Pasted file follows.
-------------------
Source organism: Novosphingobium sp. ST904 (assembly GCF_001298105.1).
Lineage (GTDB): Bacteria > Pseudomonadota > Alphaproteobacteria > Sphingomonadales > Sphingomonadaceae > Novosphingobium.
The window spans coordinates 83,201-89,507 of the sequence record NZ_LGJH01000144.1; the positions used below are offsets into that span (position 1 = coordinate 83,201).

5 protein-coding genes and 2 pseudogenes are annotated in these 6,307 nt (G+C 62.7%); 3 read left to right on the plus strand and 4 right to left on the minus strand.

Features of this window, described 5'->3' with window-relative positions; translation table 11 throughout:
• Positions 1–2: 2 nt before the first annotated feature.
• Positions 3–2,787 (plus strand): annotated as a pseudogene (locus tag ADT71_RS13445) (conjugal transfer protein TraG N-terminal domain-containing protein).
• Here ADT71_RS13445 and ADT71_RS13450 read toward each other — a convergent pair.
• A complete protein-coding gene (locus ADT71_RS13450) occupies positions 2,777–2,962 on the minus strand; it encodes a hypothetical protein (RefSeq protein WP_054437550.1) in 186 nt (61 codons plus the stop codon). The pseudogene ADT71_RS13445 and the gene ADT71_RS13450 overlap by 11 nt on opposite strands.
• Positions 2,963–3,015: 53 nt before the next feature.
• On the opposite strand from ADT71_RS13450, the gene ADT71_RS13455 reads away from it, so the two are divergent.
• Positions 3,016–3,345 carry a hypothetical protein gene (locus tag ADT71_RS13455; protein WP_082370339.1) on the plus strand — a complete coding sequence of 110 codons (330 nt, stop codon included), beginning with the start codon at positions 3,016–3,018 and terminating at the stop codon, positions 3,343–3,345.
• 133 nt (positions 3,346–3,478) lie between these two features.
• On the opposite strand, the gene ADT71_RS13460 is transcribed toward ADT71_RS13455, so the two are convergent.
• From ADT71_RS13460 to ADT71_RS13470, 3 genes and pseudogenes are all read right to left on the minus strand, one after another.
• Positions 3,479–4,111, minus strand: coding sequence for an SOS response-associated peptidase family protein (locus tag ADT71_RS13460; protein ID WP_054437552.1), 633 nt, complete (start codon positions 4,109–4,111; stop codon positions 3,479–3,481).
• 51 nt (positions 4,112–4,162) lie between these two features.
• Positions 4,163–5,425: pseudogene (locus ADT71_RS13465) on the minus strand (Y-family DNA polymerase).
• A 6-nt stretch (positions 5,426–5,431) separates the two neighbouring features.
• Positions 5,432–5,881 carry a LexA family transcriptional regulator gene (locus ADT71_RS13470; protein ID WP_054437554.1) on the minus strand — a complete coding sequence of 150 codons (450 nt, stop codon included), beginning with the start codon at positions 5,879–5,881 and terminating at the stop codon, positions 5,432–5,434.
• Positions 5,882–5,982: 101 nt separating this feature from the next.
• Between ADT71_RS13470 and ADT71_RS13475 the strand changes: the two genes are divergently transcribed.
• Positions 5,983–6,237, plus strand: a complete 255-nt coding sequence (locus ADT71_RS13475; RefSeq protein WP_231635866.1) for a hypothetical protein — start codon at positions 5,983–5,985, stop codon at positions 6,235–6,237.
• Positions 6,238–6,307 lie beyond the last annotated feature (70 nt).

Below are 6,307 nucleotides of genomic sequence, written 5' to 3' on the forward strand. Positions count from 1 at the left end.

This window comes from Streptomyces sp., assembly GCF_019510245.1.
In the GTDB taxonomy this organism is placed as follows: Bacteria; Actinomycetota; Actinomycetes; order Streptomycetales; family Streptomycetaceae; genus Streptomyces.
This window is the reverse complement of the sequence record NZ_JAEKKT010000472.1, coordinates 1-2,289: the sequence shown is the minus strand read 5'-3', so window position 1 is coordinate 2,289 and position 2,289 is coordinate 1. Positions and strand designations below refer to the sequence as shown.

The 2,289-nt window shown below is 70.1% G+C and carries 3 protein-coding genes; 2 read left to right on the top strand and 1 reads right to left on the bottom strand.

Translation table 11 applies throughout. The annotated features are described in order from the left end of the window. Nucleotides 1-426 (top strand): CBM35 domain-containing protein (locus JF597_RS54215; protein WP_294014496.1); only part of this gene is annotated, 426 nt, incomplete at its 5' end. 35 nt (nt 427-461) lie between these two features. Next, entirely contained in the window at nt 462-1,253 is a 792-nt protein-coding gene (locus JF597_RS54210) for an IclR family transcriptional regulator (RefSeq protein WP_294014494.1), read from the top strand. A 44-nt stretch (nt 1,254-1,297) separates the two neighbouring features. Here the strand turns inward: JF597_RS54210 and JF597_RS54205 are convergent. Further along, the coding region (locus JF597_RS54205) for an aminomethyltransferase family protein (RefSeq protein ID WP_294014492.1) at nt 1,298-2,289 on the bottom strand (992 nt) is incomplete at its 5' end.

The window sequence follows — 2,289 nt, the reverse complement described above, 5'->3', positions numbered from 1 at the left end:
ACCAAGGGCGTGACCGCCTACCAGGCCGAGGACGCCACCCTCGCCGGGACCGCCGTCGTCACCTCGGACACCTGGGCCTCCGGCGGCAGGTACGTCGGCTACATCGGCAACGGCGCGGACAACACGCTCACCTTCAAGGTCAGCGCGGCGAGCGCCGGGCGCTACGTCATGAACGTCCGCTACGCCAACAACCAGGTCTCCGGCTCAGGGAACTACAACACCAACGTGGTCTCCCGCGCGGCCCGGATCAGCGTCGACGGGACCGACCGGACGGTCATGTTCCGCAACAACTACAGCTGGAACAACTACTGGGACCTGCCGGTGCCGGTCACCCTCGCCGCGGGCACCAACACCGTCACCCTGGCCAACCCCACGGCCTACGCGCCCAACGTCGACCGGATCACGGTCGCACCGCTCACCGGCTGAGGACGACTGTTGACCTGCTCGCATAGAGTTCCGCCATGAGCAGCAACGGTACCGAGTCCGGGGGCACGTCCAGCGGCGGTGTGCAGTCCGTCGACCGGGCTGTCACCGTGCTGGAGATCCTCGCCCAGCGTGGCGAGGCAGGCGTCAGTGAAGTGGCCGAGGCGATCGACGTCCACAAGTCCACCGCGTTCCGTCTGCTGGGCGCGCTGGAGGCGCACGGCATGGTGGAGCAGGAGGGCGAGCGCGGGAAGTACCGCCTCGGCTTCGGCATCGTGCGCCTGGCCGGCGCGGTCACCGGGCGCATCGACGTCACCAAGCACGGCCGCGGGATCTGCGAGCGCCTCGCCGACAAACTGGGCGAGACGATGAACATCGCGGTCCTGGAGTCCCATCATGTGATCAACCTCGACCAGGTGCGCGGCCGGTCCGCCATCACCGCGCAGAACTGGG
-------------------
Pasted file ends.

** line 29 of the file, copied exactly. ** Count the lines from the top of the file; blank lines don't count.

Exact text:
The 2,289-nt window shown below is 70.1% G+C and carries 3 protein-coding genes; 2 read left to right on the top strand and 1 reads right to left on the bottom strand.